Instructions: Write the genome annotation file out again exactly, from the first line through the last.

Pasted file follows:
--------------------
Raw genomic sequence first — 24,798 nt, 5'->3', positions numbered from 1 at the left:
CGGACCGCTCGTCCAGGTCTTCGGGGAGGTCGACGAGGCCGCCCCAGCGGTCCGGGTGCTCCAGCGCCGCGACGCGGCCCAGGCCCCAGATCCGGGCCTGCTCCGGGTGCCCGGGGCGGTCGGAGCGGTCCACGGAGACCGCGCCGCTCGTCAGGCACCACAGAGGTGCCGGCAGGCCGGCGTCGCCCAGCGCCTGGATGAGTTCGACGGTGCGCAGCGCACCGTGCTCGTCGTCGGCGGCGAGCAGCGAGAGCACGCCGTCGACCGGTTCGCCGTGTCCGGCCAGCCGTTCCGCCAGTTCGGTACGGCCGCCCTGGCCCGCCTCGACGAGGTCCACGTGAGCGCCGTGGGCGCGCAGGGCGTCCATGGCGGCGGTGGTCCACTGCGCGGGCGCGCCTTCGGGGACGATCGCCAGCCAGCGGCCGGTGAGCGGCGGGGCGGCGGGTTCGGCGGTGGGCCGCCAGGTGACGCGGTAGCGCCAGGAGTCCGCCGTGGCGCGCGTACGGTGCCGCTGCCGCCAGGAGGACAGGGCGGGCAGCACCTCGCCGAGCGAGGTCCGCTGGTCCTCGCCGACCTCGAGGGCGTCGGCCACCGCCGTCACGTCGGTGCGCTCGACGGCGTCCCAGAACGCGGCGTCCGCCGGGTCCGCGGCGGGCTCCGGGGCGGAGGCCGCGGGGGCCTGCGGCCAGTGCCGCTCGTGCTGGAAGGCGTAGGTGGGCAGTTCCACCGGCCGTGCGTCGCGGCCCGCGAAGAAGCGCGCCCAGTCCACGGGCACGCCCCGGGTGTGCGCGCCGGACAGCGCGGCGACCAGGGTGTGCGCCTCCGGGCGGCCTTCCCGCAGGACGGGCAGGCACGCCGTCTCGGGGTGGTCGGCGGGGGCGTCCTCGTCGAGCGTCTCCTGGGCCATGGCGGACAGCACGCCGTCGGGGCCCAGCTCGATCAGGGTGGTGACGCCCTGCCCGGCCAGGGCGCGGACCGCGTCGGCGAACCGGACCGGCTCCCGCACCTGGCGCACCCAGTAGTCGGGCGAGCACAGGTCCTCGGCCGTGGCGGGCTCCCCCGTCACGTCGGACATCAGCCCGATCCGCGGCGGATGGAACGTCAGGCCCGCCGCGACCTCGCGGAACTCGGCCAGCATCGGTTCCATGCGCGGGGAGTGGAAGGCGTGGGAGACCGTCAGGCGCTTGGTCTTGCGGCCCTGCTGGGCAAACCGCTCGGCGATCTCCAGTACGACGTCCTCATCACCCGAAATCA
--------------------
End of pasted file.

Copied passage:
Raw genomic sequence first — 24,798 nt, 5'->3', positions numbered from 1 at the left:
CGGACCGCTCGTCCAGGTCTTCGGGGAGGTCGACGAGGCCGCCCCAGCGGTCCGGGTGCTCCAGCGCCGCGACGCGGCCCAGGCCCCAGATCCGGGCCTGCTCCGGGTGCCCGGGGCGGTCGGAGCGGTCCACGGAGACCGCGCCGCTCGTCAGGCACCACAGAGGTGCCGGCAGGCCGGCGTCGCCCAGCGCCTGGATGAGTTCGACGGTGCGCAGCGCACCGTGCTCGTCGTCGGCGGCGAGCAGCGAGAGCACGCCGTCGACCGGTTCGCCGTGTCCGGCCAGCCGTTCCGCCAGTTCGGTACGGCCGCCCTGGCCCGCCTCGACGAGGTCCACGTGAGCGCCGTGGGCGCGCAGGGCGTCCATGGCGGCGGTGGTCCACTGCGCGGGCGCGCCTTCGGGGACGATCGCCAGCCAGCGGCCGGTGAGCGGCGGGGCGGCGGGTTCGGCGGTGGGCCGCCAGGTGACGCGGTAGCGCCAGGAGTCCGCCGTGGCGCGCGTACGGTGCCGCTGCCGCCAGGAGGACAGGGCGGGCAGCACCTCGCCGAGCGAGGTCCGCTGGTCCTCGCCGACCTCGAGGGCGTCGGCCACCGCCGTCACGTCGGTGCGCTCGACGGCGTCCCAGAACGCGGCGTCCGCCGGGTCCGCGGCGGGCTCCGGGGCGGAGGCCGCGGGGGCCTGCGGCCAGTGCCGCTCGTGCTGGAAGGCGTAGGTGGGCAGTTCCACCGGCCGTGCGTCGCGGCCCGCGAAGAAGCGCGCCCAGTCCACGGGCACGCCCCGGGTGTGCGCGCCGGACAGCGCGGCGACCAGGGTGTGCGCCTCCGGGCGGCCTTCCCGCAGGACGGGCAGGCACGCCGTCTCGGGGTGGTCGGCGGGGGCGTCCTCGTCGAGCGTCTCCTGGGCCATGGCGGACAGCACGCCGTCGGGGCCCAGCTCGATCAGGGTGGTGACGCCCTGCCCGGCCAGGGCGCGGACCGCGTCGGCGAACCGGACCGGCTCCCGCACCTGGCGCACCCAGTAGTCGGGCGAGCACAGGTCCTCGGCCGTGGCGGGCTCCCCCGTCACGTCGGACATCAGCCCGATCCGCGGCGGATGGAACGTCAGGCCCGCCGCGACCTCGCGGAACTCGGCCAGCATCGGTTCCATGCGCGGGGAGTGGAAGGCGTGGGAGACCGTCAGGCGCTTGGTCTTGCGGCCCTGCTGGGCAAACCGCTCGGCGATCTCCAGTACGACGTCCTCATCACCCGAAATCA